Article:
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Tracking COVID-19 Vaccines

With every country vying for vaccines, the deals may have more to do with international diplomacy than health policy.
February 18, 2021
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Vaccines have changed a lot since the first smallpox inoculations were practiced in China in the 1500s, and maybe as far back as 200 BCE, where scabs were ground up and blow into nostrils. Now pharmaceutical corporations around the world have been racing to develop (and sell) a COVID-19 vaccine faster than their competitors. At the time of this newsletter, there are seven different vaccines on the market with three more nearing approval. The U.S. and China may lead the world in both the number of different vaccines for sale and shots administered, but the approval of these vaccines by foreign governments may be partly driven by the strength of diplomatic ties as well as efficacy, cost, and the ease of storage and delivery. U.S. vaccines have been approved for use in 58 countries, mainly in Europe and the Middle East. Chinese vaccines have been approved in 11 countries, particularly those Latin American countries with which it has strong economic ties.

At the current rate of roughly 6 million shots adminstered a day globally (1.7 million/day in the U.S.), it's estimated that it will take five years for the world to reach 75% innoculation. Increased production of approved vaccines is esstential. Additional vaccines and particularly those which are easier to store and administer, could help. Covid-19 will continue to be a lethal threat. Just based on the impact through June 30, 2020, covid-19 reduced American life expectancy at birth by a year, the biggest drop in 75 years.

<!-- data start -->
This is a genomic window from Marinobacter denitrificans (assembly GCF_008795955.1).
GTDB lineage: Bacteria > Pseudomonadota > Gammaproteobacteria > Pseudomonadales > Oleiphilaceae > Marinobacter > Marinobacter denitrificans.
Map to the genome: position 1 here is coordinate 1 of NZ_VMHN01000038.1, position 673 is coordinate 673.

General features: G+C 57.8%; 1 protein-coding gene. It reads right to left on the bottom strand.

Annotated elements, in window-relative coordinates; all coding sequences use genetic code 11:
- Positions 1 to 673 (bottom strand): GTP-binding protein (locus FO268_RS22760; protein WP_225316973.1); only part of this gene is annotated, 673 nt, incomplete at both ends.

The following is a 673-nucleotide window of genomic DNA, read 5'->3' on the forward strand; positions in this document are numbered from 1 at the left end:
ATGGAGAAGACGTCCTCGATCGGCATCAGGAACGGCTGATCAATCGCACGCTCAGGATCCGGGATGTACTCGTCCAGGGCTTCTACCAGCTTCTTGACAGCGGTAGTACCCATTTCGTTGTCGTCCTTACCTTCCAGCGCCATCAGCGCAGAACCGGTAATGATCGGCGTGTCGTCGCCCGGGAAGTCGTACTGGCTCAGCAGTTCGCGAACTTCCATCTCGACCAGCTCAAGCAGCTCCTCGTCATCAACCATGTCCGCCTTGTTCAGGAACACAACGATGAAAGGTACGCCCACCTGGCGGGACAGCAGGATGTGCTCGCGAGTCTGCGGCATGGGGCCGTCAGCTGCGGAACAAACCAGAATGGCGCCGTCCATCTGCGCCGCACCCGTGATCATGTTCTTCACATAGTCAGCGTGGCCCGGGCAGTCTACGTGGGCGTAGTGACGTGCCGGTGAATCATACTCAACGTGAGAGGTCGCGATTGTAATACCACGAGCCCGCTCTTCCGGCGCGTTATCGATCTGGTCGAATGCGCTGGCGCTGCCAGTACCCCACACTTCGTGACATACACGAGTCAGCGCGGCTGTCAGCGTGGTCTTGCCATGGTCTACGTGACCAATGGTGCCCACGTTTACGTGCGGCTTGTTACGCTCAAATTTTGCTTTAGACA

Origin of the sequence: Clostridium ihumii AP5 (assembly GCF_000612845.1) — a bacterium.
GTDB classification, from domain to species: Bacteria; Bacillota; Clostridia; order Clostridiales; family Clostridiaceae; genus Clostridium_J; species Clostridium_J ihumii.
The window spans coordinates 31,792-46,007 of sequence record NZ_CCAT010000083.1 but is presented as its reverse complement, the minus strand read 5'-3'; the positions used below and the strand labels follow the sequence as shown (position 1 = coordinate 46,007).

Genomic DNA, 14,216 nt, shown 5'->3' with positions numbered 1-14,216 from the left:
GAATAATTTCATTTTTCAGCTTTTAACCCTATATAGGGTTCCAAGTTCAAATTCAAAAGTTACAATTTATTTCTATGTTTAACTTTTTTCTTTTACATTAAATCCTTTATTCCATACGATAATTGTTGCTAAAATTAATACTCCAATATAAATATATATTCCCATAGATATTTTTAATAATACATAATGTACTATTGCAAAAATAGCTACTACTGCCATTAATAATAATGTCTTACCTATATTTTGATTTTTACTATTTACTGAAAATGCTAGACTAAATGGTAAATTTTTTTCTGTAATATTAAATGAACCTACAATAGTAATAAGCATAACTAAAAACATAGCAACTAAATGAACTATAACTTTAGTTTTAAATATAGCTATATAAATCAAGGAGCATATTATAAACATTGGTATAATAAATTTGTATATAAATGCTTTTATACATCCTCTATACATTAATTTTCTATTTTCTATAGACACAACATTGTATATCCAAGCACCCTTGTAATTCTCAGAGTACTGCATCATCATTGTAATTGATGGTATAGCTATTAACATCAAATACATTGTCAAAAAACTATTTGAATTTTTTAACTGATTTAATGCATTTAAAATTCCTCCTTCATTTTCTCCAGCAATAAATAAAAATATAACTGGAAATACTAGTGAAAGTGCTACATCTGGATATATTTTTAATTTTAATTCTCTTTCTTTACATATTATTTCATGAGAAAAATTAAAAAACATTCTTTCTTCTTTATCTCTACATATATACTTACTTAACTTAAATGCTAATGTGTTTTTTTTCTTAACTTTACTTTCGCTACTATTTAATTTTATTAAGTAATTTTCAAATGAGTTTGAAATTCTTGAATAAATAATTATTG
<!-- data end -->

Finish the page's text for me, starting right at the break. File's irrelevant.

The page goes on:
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Events

One of the BRI key projects: The Khorgos Gateway in Kasakhstan | Photo credit: Khorgos Gateway
April 10, 2021 - 9:00am

Please join the USC U.S.-China Institute for an online panel discussion on the Belt and Road Initiative in Southeast and Central Asia.

April 29, 2021 - 4:00pm

Please join the USC U.S.-China Institute for a book talk with Eric Heikkila to look at how the rise of China alters the context in which the broad spectrum of policies in the United States should be assessed.